Coached based testing for agility

Three investigations (1-3) - see references below used agility (or reactive agility as it was called in those investigations) testing utilizing coaches’ cues to have the player react to a stimulus.


The tester started the timing with stepping forward (and off a timing mat) and then stepping onto one side, with either the left or the right foot up front. The player followed the movement as fast as possible and when direction was chosen, the player sprinted through timing gates to stop the time. Therefore, 4 possible scenarios were tested.


The tester stepped forward and then:


      a)    With the right foot to the left
      b)    With the right foot to the right
      c)    With the left foot to the left
      d)    With the right foot to the right

Testing agility coached based

 

While Sheppard et al. (1) proposed the mentioned test above, Gabbet et al. (2-3) utilized used it for testing rugby players.


We believe that testing (and therefore training (4)) for agility is important, however, due to the more or less complicated measurement (such as different device needs to be synchronized and therefore a lot of equipment and manpower is needed) we never tested our players (with scientific standards) due to several reasons.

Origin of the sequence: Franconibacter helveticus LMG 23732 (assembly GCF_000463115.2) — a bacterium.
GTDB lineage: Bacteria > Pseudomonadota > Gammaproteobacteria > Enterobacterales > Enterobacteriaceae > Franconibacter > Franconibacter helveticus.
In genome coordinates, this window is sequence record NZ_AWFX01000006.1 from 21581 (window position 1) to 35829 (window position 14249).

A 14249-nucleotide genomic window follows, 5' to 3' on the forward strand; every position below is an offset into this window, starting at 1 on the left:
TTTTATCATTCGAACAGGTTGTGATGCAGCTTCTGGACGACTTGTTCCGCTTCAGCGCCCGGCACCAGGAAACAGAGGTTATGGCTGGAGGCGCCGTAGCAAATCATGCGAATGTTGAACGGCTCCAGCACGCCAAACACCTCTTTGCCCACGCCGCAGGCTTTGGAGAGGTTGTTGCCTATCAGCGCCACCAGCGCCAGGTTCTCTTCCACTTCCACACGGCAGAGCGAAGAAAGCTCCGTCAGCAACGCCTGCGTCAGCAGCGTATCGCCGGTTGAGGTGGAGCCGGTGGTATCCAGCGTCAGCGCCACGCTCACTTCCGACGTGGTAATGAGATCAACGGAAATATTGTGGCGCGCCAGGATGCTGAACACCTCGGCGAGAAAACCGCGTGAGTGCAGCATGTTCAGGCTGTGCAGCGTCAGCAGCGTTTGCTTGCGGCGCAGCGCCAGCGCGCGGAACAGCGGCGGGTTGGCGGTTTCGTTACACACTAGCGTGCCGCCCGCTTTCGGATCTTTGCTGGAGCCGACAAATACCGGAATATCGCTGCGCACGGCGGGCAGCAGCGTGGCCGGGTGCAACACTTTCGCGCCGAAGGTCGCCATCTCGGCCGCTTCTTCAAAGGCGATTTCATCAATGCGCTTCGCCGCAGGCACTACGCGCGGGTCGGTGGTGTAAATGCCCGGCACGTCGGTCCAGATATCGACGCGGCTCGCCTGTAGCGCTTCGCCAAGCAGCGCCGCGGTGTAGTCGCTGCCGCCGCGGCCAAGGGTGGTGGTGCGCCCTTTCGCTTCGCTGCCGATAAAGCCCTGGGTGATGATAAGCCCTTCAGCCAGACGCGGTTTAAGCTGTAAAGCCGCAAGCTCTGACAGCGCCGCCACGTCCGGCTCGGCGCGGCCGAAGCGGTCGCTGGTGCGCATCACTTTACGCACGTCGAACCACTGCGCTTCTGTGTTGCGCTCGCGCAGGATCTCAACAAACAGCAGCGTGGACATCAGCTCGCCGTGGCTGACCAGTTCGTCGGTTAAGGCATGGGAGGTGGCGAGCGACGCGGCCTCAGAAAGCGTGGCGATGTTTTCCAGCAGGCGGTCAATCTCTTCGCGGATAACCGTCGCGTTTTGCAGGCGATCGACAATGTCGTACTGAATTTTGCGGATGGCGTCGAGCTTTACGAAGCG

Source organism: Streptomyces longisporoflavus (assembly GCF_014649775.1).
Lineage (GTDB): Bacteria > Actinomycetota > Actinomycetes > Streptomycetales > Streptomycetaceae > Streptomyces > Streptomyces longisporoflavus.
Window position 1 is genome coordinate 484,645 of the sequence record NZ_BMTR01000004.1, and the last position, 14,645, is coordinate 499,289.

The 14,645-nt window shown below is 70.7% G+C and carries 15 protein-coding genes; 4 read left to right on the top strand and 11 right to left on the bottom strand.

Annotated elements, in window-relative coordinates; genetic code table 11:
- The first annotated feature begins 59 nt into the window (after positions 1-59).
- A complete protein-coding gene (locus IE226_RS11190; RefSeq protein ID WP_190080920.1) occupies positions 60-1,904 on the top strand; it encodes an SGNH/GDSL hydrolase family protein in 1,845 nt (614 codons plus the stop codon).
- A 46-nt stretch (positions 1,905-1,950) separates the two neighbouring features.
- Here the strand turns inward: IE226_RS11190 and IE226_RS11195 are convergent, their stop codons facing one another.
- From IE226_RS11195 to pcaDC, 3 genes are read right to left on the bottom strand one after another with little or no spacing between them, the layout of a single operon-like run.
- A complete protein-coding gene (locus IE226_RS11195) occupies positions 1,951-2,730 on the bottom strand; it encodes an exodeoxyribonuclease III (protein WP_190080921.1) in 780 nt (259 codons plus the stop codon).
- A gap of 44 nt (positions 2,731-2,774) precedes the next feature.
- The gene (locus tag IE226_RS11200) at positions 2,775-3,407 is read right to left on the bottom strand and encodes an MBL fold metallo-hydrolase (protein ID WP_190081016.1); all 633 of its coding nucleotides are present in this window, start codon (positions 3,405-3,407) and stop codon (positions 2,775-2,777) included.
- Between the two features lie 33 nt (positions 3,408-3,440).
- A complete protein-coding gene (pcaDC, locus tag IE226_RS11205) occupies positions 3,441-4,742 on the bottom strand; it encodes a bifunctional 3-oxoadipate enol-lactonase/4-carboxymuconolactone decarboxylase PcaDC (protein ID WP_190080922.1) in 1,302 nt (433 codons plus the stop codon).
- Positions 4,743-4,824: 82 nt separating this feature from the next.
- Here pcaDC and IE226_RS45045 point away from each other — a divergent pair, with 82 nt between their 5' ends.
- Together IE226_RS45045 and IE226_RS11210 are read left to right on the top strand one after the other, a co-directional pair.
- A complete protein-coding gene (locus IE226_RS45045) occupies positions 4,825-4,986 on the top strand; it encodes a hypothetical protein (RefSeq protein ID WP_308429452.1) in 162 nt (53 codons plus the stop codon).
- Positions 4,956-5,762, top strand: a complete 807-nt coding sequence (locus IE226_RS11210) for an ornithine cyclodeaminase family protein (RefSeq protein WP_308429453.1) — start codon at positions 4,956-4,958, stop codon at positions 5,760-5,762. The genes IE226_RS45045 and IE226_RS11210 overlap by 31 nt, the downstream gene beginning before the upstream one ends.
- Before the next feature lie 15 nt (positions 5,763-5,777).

If coaches want to apply agility testing and training, they need to randomize their decision for "left or right". Therefore, the testing should officially use an uneven number, i.e. 5 and therefore 2 left and 3 right to ensure that players cannot guess the direction. However, only the average of two trials each direction will be recorded. Please do not hesitate to contact us for further questions.

 

References

 

1. Sheppard, J. M., Young, W.B., Doyle, T.L., Sheppard, T.A., and Newton,

R.U. An evaluation of a new test of reactive agility and its relationship to sprint speed and change of direction speed. J. Sci. Med. Sports. 9: 342-349, 2006.

 

2. Gabbett, T. J., Kelly, J. N. and J. M. Sheppard. Speed, change of direction

speed, and reactive agility of rugby league players. J. Strength. Cond. Res. 22(1): 174-181, 2008.

 

3. Gabbett, T. and Benton, D. Reactive agility of rugby league players. J. Sci.

Med. Sport. 12(1): 212-214, 2009.

 

4. Serpell, B. G., Young, W. B. and Ford, M. Are the perceptual and decision-

making components of agility trainable? A preliminary investigation. J. Strength. Cond. Res. 25(5): 1240-1248, 2011.




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